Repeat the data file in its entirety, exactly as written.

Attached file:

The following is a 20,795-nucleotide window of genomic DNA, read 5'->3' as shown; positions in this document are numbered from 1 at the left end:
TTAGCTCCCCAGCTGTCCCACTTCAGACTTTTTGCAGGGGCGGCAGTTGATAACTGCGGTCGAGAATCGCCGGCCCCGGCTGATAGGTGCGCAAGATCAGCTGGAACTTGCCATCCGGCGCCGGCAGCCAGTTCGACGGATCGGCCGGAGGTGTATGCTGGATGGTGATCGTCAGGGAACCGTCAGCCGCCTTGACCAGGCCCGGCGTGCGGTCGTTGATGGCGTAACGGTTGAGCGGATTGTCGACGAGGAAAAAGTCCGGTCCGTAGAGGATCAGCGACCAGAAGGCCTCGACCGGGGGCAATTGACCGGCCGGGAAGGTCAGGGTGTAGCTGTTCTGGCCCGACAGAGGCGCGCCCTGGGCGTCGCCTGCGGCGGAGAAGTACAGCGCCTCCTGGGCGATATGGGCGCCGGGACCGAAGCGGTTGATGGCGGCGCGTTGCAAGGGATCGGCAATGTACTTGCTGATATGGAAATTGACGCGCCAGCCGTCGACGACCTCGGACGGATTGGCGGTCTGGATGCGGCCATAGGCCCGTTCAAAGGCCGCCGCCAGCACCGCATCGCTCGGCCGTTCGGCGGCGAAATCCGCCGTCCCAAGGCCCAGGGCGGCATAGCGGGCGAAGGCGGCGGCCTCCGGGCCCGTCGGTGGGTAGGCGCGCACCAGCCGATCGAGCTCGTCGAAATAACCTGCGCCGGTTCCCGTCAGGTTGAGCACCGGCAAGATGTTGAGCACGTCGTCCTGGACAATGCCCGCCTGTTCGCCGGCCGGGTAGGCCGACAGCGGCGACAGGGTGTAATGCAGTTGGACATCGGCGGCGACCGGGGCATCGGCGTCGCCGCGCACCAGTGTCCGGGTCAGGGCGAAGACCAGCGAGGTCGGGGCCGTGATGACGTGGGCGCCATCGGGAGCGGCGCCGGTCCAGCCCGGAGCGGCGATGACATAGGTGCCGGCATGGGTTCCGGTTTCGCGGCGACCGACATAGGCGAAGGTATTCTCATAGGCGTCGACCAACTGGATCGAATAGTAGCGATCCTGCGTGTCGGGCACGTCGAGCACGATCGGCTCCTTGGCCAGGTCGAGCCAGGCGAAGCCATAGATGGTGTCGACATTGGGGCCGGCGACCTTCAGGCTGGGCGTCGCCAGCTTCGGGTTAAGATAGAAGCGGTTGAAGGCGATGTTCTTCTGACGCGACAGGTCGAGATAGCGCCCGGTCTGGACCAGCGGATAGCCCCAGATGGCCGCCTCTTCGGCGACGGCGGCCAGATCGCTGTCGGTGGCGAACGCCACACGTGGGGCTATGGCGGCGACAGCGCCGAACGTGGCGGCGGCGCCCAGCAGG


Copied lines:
The following is a 20,795-nucleotide window of genomic DNA, read 5'->3' as shown; positions in this document are numbered from 1 at the left end:
TTAGCTCCCCAGCTGTCCCACTTCAGACTTTTTGCAGGGGCGGCAGTTGATAACTGCGGTCGAGAATCGCCGGCCCCGGCTGATAGGTGCGCAAGATCAGCTGGAACTTGCCATCCGGCGCCGGCAGCCAGTTCGACGGATCGGCCGGAGGTGTATGCTGGATGGTGATCGTCAGGGAACCGTCAGCCGCCTTGACCAGGCCCGGCGTGCGGTCGTTGATGGCGTAACGGTTGAGCGGATTGTCGACGAGGAAAAAGTCCGGTCCGTAGAGGATCAGCGACCAGAAGGCCTCGACCGGGGGCAATTGACCGGCCGGGAAGGTCAGGGTGTAGCTGTTCTGGCCCGACAGAGGCGCGCCCTGGGCGTCGCCTGCGGCGGAGAAGTACAGCGCCTCCTGGGCGATATGGGCGCCGGGACCGAAGCGGTTGATGGCGGCGCGTTGCAAGGGATCGGCAATGTACTTGCTGATATGGAAATTGACGCGCCAGCCGTCGACGACCTCGGACGGATTGGCGGTCTGGATGCGGCCATAGGCCCGTTCAAAGGCCGCCGCCAGCACCGCATCGCTCGGCCGTTCGGCGGCGAAATCCGCCGTCCCAAGGCCCAGGGCGGCATAGCGGGCGAAGGCGGCGGCCTCCGGGCCCGTCGGTGGGTAGGCGCGCACCAGCCGATCGAGCTCGTCGAAATAACCTGCGCCGGTTCCCGTCAGGTTGAGCACCGGCAAGATGTTGAGCACGTCGTCCTGGACAATGCCCGCCTGTTCGCCGGCCGGGTAGGCCGACAGCGGCGACAGGGTGTAATGCAGTTGGACATCGGCGGCGACCGGGGCATCGGCGTCGCCGCGCACCAGTGTCCGGGTCAGGGCGAAGACCAGCGAGGTCGGGGCCGTGATGACGTGGGCGCCATCGGGAGCGGCGCCGGTCCAGCCCGGAGCGGCGATGACATAGGTGCCGGCATGGGTTCCGGTTTCGCGGCGACCGACATAGGCGAAGGTATTCTCATAGGCGTCGACCAACTGGATCGAATAGTAGCGATCCTGCGTGTCGGGCACGTCGAGCACGATCGGCTCCTTGGCCAGGTCGAGCCAGGCGAAGCCATAGATGGTGTCGACATTGGGGCCGGCGACCTTCAGGCTGGGCGTCGCCAGCTTCGGGTTAAGATAGAAGCGGTTGAAGGCGATGTTCTTCTGACGCGACAGGTCGAGATAGCGCCCGGTCTGGACCAGCGGATAGCCCCAGATGGCCGCCTCTTCGGCGACGGCGGCCAGATCGCTGTCGGTGGCGAACGCCACACGTGGGGCTATGGCGGCGACAGCGCCGAACGTGGCGGCGGCGCCCAGCAGG